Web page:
Astronomers using the HARPS (High Accuracy Radial velocity Planet Searcher) spectrograph at ESO’s La Silla Observatory in Chile have detected gaseous magnesium (Mg), sodium (Na), calcium (Ca), chromium (Cr), iron (Fe), nickel (Ni) and vanadium (V) in the atmosphere of WASP-121b, a hot-Jupiter exoplanet approximately 881 light-years away in the constellation of Puppis.
The top of WASP-121b’s atmosphere is heated to a blazing 4,600 degrees Fahrenheit. Image credit: NASA / ESA / G. Bacon, STSci.
WASP-121b is a gas-giant planet 1.87 times bigger than Jupiter and 1.18 times more massive.
The planet is so close to WASP-121 that if it got any closer, the star’s gravity would start ripping it apart.
Astronomers estimate the planet’s temperature to be about 2,500 degrees Celsius (4,600 degrees Fahrenheit), hot enough to boil some metals.
“Earlier studies showed that there is a lot going on in its atmosphere,” said Dr. Jens Hoeijmakers, an astronomer in the National Centre of Competence in Research PlanetS at the Universities of Bern and Geneva.
“And this despite the fact that astronomers had assumed that ultrahot planets have rather simple atmospheres because not many complex chemical compounds can form in such blistering heat.”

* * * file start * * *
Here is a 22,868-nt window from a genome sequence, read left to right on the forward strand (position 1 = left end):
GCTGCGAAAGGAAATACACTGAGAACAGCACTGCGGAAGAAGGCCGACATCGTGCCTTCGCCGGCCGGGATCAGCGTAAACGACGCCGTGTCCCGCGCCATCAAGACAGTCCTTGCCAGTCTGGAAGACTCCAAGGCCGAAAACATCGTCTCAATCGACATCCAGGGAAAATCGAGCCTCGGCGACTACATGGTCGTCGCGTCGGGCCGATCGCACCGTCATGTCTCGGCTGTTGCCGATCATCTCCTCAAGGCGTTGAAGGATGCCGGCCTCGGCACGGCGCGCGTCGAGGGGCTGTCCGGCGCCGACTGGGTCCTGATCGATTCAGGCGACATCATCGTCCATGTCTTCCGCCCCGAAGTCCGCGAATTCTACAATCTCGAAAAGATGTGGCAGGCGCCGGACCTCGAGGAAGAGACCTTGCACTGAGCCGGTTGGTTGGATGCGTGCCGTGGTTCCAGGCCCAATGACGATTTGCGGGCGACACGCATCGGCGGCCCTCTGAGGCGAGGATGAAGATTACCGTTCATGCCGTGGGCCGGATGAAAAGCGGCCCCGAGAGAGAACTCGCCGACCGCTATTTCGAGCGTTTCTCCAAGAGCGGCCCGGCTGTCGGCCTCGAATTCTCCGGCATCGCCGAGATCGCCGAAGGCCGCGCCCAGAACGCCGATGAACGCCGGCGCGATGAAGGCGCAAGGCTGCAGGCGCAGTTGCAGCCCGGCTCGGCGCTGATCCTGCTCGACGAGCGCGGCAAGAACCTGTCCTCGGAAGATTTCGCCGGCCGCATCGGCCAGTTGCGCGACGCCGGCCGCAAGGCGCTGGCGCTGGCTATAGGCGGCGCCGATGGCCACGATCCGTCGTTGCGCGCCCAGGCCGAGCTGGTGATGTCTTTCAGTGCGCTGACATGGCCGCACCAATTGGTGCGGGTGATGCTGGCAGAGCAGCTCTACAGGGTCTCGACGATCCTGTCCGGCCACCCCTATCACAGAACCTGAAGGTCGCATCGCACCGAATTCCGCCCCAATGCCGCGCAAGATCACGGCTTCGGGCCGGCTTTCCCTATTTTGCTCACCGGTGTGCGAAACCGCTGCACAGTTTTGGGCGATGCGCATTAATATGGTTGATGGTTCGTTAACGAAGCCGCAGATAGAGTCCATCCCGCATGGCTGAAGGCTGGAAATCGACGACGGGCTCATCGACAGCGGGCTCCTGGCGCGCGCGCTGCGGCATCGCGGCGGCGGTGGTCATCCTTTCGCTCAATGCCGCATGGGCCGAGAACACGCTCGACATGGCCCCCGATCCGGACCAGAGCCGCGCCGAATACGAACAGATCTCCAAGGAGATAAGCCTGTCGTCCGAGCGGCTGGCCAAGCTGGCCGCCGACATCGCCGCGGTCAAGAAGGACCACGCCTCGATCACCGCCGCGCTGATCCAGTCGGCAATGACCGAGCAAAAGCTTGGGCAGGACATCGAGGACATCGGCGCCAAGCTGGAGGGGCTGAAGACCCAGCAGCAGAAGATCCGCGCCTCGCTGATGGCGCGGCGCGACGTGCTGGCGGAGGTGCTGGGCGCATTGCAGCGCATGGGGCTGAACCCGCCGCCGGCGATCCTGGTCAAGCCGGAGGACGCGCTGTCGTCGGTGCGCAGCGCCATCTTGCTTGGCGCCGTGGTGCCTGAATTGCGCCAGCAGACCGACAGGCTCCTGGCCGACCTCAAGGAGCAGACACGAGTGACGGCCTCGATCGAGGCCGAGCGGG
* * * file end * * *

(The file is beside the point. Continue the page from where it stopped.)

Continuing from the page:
“Previous studies tried to explain these complex observations with theories that did not seem plausible to me,” he said.
“Those studies had suspected that molecules containing the relatively rare metal vanadium were the main cause of WASP-121b’s complex atmosphere.”
“However, this would only make sense if a more common metal, titanium, were missing in the atmosphere. So we set out to find another explanation.”
Using data from the high-resolution HARPS spectrograph at ESO’s La Silla Observatory, Dr. Hoeijmakers and colleagues found magnesium, sodium, calcium, chromium, iron, nickel and vanadium in the atmosphere of WASP-121b.
“All metals evaporated as a result of the high temperatures prevailing on WASP-121b, thus ensuring that the air on the exoplanet consists of evaporated metals, among other things,” Dr. Hoeijmakers said.
“With the same techniques we use today, instead of just detecting signatures of gaseous iron or vanadium, we will be able to focus on biosignatures, signs of life such as the signatures of water, oxygen and methane.”
“The extensive knowledge about the atmosphere of WASP-121b not only confirms the ultrahot character of the exoplanet, but also underlines the fact that this field of research is entering a new era,” he said.
“After years of cataloguing what is out there, we are now no longer just taking measurements, but we are really beginning to understand what the data from the instruments show us.”
The team’s paper was published in the journal Astronomy & Astrophysics.
H.J. Hoeijmakers et al. 2020. Hot Exoplanet Atmospheres Resolved with Transit Spectroscopy (HEARTS). IV. A spectral inventory of atoms and molecules in the high-resolution transmission spectrum of WASP-121b. A&A 641, A123; doi: 10.1051/0004-6361/202038365